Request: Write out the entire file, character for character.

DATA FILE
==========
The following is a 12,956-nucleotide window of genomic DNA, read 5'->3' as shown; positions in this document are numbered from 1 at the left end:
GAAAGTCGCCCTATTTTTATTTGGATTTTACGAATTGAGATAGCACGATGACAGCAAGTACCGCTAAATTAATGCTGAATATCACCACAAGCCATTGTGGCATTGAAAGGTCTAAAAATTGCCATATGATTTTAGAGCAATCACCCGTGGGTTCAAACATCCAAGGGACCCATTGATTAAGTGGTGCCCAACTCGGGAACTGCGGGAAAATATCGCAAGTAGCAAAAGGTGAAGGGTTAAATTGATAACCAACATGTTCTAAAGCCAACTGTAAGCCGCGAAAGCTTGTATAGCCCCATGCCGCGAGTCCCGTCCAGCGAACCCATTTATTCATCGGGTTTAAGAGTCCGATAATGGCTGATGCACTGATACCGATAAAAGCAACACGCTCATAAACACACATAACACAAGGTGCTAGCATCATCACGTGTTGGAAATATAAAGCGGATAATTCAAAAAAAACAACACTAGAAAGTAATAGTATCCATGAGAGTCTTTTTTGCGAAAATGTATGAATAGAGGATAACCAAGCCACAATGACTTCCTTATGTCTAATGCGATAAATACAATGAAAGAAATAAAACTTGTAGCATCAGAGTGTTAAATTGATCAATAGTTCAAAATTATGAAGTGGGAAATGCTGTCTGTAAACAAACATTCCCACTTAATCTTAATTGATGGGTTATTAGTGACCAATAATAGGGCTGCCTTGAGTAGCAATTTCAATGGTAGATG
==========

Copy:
The following is a 12,956-nucleotide window of genomic DNA, read 5'->3' as shown; positions in this document are numbered from 1 at the left end:
GAAAGTCGCCCTATTTTTATTTGGATTTTACGAATTGAGATAGCACGATGACAGCAAGTACCGCTAAATTAATGCTGAATATCACCACAAGCCATTGTGGCATTGAAAGGTCTAAAAATTGCCATATGATTTTAGAGCAATCACCCGTGGGTTCAAACATCCAAGGGACCCATTGATTAAGTGGTGCCCAACTCGGGAACTGCGGGAAAATATCGCAAGTAGCAAAAGGTGAAGGGTTAAATTGATAACCAACATGTTCTAAAGCCAACTGTAAGCCGCGAAAGCTTGTATAGCCCCATGCCGCGAGTCCCGTCCAGCGAACCCATTTATTCATCGGGTTTAAGAGTCCGATAATGGCTGATGCACTGATACCGATAAAAGCAACACGCTCATAAACACACATAACACAAGGTGCTAGCATCATCACGTGTTGGAAATATAAAGCGGATAATTCAAAAAAAACAACACTAGAAAGTAATAGTATCCATGAGAGTCTTTTTTGCGAAAATGTATGAATAGAGGATAACCAAGCCACAATGACTTCCTTATGTCTAATGCGATAAATACAATGAAAGAAATAAAACTTGTAGCATCAGAGTGTTAAATTGATCAATAGTTCAAAATTATGAAGTGGGAAATGCTGTCTGTAAACAAACATTCCCACTTAATCTTAATTGATGGGTTATTAGTGACCAATAATAGGGCTGCCTTGAGTAGCAATTTCAATGGTAGATG